This article will help you to differentiate between convergent thinking and divergent thinking.
In recent years, Guilford on the basis of extensive research has made a distinction between convergent thinking and divergent thinking. According to Guilford, traditional intelligence generally deals with day-do-day problem-solving activities, mainly involving convergent thinking which involves the direction of all thought process in one single direction.
Convergent thinking proceeds on the assumption that there is one single best solution to any problem, and also that the solution can be arrived at on the basis of the existing knowledge or a little extension of the same. In a way it is ‘confirmative’ to the existing knowledge and human principles of logic.
Convergent thinking looks for gradual emergence of a solution and proceeds on the assumption that the knowledge, ideas, principles and directions of thinking already known are to a large extent correct. Such thinking is often described as linear. Convergent thinking is mostly rational.
Divergent thinking on the other hand proceeds differently. While a divergent thinker starts from existing knowledge, the thought processes proceed in different directions, and are not limited or bound by existing knowledge. On the other hand, the divergent thinker questions and doubts the adequacy of existing knowledge.
The divergent thinker has an open mind. He is not controlled by the belief that there is “one best solution” to any problem or “the correct answer” to any question. In the process of looking for an answer to certain questions, the divergent thinker actually raises questions before proceeding to search for an answer. Thus many creative thinkers, started raising questions and doubting the wisdom of existing knowledge.
While “convergent thinking” proceeds mainly along known and proximate principles of association, divergent thinking follows channels of remote association. While the former is to a larger extent concrete, the latter is more abstract. According to Guilford, creative thinking involves more of divergent thinking.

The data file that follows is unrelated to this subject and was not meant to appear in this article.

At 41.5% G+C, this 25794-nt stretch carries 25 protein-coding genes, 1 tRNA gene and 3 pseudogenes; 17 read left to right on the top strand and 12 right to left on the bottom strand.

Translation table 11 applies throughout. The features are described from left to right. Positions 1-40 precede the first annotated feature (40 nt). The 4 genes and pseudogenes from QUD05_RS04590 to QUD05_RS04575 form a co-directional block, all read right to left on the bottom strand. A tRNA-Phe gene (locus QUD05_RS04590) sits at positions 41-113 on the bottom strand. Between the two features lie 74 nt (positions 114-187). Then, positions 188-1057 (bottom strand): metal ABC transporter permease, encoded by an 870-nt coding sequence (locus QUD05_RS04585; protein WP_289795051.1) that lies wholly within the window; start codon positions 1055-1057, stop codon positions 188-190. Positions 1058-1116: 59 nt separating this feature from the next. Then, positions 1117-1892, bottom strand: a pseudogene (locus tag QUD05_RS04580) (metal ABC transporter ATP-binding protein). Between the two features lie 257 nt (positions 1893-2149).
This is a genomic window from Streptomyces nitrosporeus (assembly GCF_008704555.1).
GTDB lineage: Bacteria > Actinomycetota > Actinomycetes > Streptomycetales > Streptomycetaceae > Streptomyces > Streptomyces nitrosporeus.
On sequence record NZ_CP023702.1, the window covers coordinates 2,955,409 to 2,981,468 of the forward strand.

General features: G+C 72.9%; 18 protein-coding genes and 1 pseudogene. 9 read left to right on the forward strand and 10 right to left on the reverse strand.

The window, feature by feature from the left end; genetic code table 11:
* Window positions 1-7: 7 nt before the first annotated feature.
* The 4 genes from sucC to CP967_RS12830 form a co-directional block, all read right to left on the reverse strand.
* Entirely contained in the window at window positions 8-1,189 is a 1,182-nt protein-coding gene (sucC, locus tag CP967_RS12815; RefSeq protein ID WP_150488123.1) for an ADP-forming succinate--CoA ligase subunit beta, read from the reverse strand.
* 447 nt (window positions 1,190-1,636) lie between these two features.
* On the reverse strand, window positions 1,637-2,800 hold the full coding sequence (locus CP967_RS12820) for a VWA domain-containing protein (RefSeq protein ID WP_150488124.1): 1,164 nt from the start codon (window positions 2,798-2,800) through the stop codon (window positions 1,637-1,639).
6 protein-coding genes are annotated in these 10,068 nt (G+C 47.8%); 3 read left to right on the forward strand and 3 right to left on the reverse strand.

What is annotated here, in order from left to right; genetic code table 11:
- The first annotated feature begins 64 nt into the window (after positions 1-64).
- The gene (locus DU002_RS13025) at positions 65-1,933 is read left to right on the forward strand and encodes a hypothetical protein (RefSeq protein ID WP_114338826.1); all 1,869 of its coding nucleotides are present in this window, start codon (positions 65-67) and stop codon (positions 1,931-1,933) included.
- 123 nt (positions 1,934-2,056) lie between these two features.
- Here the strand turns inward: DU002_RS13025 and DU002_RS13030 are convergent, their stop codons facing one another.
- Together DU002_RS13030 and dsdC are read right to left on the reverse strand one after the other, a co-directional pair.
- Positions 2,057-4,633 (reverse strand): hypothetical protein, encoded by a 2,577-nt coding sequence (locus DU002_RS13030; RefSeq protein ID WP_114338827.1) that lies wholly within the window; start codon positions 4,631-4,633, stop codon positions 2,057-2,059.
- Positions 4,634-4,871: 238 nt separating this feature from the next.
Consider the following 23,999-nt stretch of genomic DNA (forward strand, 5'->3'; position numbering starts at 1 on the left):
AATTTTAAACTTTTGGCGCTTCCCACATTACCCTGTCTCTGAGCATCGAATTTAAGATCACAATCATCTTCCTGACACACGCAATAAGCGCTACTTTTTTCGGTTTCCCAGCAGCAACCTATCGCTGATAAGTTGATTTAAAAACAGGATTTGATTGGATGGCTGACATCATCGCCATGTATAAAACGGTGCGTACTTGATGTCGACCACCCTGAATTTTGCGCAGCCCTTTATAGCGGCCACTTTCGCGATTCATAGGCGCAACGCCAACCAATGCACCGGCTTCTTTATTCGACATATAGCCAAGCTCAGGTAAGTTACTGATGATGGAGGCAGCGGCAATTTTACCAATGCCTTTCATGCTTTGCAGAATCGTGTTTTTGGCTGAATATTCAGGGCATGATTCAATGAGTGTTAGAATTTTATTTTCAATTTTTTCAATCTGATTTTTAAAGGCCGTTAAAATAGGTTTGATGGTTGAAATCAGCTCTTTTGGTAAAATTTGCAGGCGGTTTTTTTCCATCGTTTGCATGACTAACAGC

The reader may rightly ask the question that if creative thinking is not innate or inherited as claimed by some, then why is it that we have not had many more creative personalities? The answer to this question is that in all our societies and even in our educational practices, we have laid emphasis on convergent thinking (if at all there is any emphasis on thinking) and not on divergent thinking.
The educational system and practices should encourage divergent thinking and allow the reader to explore, and find the answers themselves. Our examinations mostly test memory and to some extent thinking. Such practices naturally kill creative thinking or at least make people afraid of being creative. Our system makes people afraid of failure and creative thinking cannot flourish in an atmosphere where people are afraid of failure.
It is encouraging to note that people are beginning to examine these issues more seriously. Besides this, creativity also depends on the development of die right type of attitudes, values and also a high degree of motivation. Environmental support, particularly at home is very crucial.
Further, ability to face failures, tolerate stressful situations, and looking for long-term goals rather than short-term goals are some of the psychological attributes associated with creativity. Thus creativity development involves training in creative or divergent thinking, emotional development, motivational development and in short, development of the individual’s total personality.